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No More Trade Wars Please

The real story of the Great Depression trade war starts with America’s mistakes as an emerging world power, our adolescence as a world power, starting with the Philippines and World War I.  Because the Naval Secretary was gone, under secretary Teddy Roosevelt was able to order the US fleet into Manila Bay leading to war in the Philippines and the February 1899 invasion of the Philippines.  This was later to force Japan in World War II to attack the US.  In World War I, US entry came just in time to prevent a German victory.  With fresh troops from the Russian front after Russia pulls out of the war, Germany was on the offensive until the US troops arrived.  This broke the pattern of history where the number one economic power in Europe was denied the victory in the hegemonic war that they normally would have won.  The number three power in Europe, France, then was able to impose retribution not just for the current war, but also for the indignity of the Franco-Prussian War of 1870-71.  John Maynard Keynes, the greatest economist of the twentieth century, was a young man on the British negotiating team at Versailles, and later wrote a book about how these reparations payments demanded of the Germans would lead to another war.  He was right.

Reparations

Forcing Germany to pay reparations after an exhausting war, led to the US financing those reparations as the new number one economic power in the world.  But this put US farmers at a disadvantage leading to great farmer suffering in the twenties.  Since about 85% of all revenues for US government in the nineteenth century came from tariffs on foreign imports, the first step was a tariff in 1921.  As an emerging power in the nineteenth century, tariffs helped protect the infant American manufacturing industry in the North from the British manufacturers.  That galled prosperous Southerners with their slavery plantations and was the number two reason for the Civil War after the more obvious slavery.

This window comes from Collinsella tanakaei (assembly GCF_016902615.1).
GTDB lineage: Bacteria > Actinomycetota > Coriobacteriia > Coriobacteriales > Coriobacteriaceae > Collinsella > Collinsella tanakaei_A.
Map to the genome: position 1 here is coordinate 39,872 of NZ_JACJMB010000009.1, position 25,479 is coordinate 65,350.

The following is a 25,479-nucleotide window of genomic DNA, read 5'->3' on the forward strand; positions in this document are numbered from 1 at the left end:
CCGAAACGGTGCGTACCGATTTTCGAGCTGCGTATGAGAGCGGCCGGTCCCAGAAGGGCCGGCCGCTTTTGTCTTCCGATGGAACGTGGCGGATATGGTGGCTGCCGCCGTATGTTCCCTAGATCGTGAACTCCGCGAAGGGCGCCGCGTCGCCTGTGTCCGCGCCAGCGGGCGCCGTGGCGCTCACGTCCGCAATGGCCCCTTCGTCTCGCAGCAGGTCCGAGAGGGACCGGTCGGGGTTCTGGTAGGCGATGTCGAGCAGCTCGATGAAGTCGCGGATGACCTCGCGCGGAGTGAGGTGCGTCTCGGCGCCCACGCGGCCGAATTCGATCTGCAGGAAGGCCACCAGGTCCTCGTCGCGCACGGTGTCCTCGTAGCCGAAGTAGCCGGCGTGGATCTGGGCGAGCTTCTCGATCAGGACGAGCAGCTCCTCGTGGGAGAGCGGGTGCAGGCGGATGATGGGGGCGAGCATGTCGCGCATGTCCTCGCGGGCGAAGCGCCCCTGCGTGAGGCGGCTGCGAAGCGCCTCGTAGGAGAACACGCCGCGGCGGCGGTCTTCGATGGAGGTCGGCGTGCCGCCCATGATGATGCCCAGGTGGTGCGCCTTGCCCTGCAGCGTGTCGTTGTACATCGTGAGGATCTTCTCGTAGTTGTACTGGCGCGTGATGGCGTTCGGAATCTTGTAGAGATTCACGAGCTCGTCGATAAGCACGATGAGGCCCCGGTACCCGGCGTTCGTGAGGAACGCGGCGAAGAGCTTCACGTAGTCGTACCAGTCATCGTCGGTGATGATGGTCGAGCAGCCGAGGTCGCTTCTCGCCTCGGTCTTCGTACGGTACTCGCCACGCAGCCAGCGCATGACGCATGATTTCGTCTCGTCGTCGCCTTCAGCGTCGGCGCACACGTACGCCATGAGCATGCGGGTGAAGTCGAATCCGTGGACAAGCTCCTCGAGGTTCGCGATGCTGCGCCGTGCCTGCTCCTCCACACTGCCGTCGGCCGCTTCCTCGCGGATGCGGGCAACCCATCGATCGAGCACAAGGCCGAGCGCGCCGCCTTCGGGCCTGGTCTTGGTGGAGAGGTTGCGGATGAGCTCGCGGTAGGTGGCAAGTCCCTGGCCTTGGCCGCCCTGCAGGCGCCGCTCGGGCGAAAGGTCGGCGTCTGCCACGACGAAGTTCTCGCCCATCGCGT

So the roaring twenties started with the post war depression 1919-1921, then led to Spindletop oil and Ford Model T’s combined for 48% growth in five years from 1922-1926.  That was it, that lone five year period was the roaring twenties.  Then the economy stalled, as the top 20% of American families all had their Model T, so sales stalled.

Electing Hoover

The 1927-28 two year flat economy led to the Hoover election of 1928.  He promised a tariff to protect the long suffering farmers of America as the balance of trade was still suffering from the German reparations financed by American banks.  Hoover’s mistake was not to recognize that Europe was unprepared to put up with America continuing to act like a small emerging power when they were now the largest economy in the world, the equal of Europe as a whole.  Hoover took office and the economy grew 6.6% in 1929.  Still, promises are promises, and the main campaign pledge of Hoover began with a special session of Congress in September 1929.  The process had begun on the Smoot Hawley Tariff.  The stock market and economists could see the impending disaster, so the stock market shuddered twice in September, and crashed four days after the bill came out of committee on October 28, 1929.  But the economy was still doing fine growing even for the first five months of 1930.  1000 economists begged the president not to sign the bill, but he did anyway, on June 11, 1930.  Only then did the economy begin collapsing, -9.9% in 1930, -7.3% in 1931.  Then the Germans stopped paying reparations.  Hoover’s blue ribbon business panel, the Hump Commission recommended spending money.  Instead, Hoover doubled down trying to balance the budget and the economy went -14.8% more into the hole in 1932 and Roosevelt was elected.  The economy stabilized in 1933 with a -1.9% drop for a total drop of 30.2% and a rise of unemployment to 25%.  Meanwhile trade dropped from 7% of the economy down to 2%.  Trade multipliers are high, estimated 8 to 10 in the seventies.  This 5% trade drop with a multiplier of six would explain the drop in the Great Depression.  Further proof that trade war was the main problem in the Great Depression comes from the fact that America and France, the agricultural powers, suffered the most in the agricultural trade war.  The more manufacturing oriented Britain and Germany did not lose share of the world economy in the thirties like America and France did.  France had it worse than America.  This supports the notion that the Smoot Hawley agricultural and mineral tariffs were the main trigger of the Great Depression trade war.